BOZEMAN — A Montana State University faculty member researching ways to rehabilitate soil made toxic by old mining practices recently received a Fulbright Specialist Grant in environmental science to work with Private Northern University in Peru to improve soil reclamation efforts in that country.
Tony Hartshorn, assistant professor in the Department of Land Resources and Environmental Sciences within the College of Agriculture, will travel to northern Peru for about three weeks this summer to explore innovative approaches to reclaiming land affected by mining. Like Montana, Peru has more than 8,500 abandoned or inactive mines. More than 4,000 “high risk” sites have been identified in Peru, with most of these mines, according to Hartshorn, presenting potential for contaminated soils without a “responsible party”—a company liable for paying for the cleanup—or even baseline environmental data.
“Though Montana has a 150-year legacy of gold, silver and copper mining, Incan miners across Peru were chasing the same precious metals 1,000 years ago,” Hartshorn said. “One problem with mining in general is when you crush rock to get the gold or silver out, you’re also liberating elements I refer to as ‘the Big Five’ — arsenic, cadmium, copper, lead and zinc.”
Arsenic, a dangerous chemical known to cause cancer in humans, and other carcinogens are common in areas near abandoned mines and smelting operations, such as the one in Anaconda, Montana, which processed nearly 190 million pounds of copper between 1919 and 1981, helping electrify much of the American West.
“The problem with super nasty chemicals like arsenic and lead is we have hundreds of square miles in Montana that are laced with high levels,” Hartshorn said. “Some contaminated soils in Montana contained more than 30,000 parts per million of arsenic — that’s a really large number.”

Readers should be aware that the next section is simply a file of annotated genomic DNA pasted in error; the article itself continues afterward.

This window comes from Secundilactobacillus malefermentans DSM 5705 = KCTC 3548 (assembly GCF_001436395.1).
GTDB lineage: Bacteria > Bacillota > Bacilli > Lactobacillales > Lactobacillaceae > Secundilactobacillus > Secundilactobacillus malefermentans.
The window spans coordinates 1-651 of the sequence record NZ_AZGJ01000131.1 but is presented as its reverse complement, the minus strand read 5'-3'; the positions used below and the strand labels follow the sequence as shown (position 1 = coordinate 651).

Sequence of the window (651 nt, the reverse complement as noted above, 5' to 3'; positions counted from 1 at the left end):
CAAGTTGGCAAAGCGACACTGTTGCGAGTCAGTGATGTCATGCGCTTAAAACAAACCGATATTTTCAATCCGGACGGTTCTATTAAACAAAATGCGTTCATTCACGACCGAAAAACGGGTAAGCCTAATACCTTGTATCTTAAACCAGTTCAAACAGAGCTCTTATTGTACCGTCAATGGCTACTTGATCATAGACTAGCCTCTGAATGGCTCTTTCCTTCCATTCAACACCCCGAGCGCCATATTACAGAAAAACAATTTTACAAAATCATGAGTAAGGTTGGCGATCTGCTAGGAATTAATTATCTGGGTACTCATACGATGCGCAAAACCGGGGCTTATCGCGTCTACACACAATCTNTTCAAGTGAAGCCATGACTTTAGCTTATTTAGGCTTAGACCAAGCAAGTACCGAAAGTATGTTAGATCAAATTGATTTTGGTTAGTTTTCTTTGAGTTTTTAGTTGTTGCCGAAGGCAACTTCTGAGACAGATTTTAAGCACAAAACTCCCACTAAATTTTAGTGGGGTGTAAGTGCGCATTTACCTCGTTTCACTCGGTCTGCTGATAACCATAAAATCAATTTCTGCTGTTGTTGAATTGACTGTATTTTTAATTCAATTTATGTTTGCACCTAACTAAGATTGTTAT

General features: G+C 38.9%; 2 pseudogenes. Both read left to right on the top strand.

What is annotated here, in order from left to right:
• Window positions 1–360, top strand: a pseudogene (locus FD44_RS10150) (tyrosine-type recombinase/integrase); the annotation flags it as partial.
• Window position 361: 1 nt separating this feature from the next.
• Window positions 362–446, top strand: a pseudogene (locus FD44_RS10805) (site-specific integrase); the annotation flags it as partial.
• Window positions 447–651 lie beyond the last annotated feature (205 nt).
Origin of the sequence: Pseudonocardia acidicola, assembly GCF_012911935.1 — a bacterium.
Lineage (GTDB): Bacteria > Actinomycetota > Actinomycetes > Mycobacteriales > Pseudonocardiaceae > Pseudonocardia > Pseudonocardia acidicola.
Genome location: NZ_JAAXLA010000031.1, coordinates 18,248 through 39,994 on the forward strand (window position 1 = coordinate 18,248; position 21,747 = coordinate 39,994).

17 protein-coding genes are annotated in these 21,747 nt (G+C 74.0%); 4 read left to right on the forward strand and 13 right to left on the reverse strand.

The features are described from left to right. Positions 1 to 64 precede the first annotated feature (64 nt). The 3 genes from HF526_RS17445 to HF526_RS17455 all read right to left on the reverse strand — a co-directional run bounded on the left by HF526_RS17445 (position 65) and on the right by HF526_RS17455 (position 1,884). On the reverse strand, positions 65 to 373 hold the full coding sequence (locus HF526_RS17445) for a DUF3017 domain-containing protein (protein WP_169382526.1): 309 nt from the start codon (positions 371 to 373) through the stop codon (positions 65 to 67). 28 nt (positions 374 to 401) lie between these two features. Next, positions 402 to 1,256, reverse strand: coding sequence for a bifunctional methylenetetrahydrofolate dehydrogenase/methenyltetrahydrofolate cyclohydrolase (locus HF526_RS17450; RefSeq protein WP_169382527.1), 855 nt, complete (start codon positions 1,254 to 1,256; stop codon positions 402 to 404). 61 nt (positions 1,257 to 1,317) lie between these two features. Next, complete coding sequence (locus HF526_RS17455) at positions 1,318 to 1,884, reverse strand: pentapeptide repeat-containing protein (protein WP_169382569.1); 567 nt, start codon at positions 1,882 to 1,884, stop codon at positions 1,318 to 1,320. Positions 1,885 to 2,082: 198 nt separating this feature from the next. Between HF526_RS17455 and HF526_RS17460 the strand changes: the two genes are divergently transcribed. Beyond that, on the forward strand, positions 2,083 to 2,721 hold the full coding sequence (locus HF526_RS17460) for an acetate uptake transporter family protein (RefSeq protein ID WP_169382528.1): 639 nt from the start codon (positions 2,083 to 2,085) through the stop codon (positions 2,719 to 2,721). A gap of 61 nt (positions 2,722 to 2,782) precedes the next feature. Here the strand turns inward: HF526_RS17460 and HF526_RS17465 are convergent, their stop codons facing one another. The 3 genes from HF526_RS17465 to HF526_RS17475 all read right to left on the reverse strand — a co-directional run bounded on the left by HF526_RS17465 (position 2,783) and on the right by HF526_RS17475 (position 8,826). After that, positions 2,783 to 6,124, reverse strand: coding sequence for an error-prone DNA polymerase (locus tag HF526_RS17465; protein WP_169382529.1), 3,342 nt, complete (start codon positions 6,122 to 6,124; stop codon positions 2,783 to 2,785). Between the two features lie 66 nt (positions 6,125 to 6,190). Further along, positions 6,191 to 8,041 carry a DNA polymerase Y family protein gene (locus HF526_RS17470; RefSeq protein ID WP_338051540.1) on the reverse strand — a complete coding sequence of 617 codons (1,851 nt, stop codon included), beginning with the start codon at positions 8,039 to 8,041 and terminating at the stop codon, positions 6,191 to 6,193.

Although mining-affected areas in Montana and Peru face some of the same risks posed by the Big Five in the soil, water and air, the differences in climate, governmental regulations and lack of a Peruvian “Superfund” program require different approaches to mitigation. In Montana’s dry climate, arsenic carried by blowing dust is a top-level concern. The ecosystems are different in the 12,000-foot highlands of northern Peru, where it’s wet year round, and in the low-lying Peruvian Amazon.
“In Peru, where they don’t have a lot of blowing dust, the issue is acidity. If you open up a hole in the ground and subject that rock to oxygen and water, this can create acid mine drainage, which can contaminate water and soils alike.”
At the center of Hartshorn’s planned workshops and conference participation in Peru will be discussions of best practices across different ecosystems.
“Dr. Hartshorn’s work in soil remediation, reclamation and conservation is vitally important, especially in Montana and other places around the world with a history of mining,” said Charles Boyer, MSU vice president of agriculture, dean of the College of Agriculture and director of the Montana Agricultural Experiment Station. “This Fulbright grant will enable greater collaboration with international scientists working to make their regions safer and more productive.”
Hartshorn said there are ways to expand the remediation functionality of plants beyond simply stabilizing the soil.
“Because plants suck up nutrients through their roots, we’re researching ways to trick plants into slurping up these Big Five elements,” Hartshorn said. “If we could do that, then we could harvest and bale that plant material, burn it and safely dispose of the small amount of ash left over in a hazardous waste landfill.”
But, given Montana’s rich ranching legacy, there’s another possible tack to consider.
“We might want a rancher-preferred forage grass that grows well in contaminated soils but doesn’t absorb any of the Big Five chemicals into its leaves,” Hartshorn said. “That way, we may be able to safely graze cows there. This is an important stakeholder consideration in Peru as well, with many farmers hoping to be able to re-use reclaimed soils to support their families and livelihoods.”
Contact: Tony Hartshorn, (406) 994-6323 or Anthony.firstname.lastname@example.org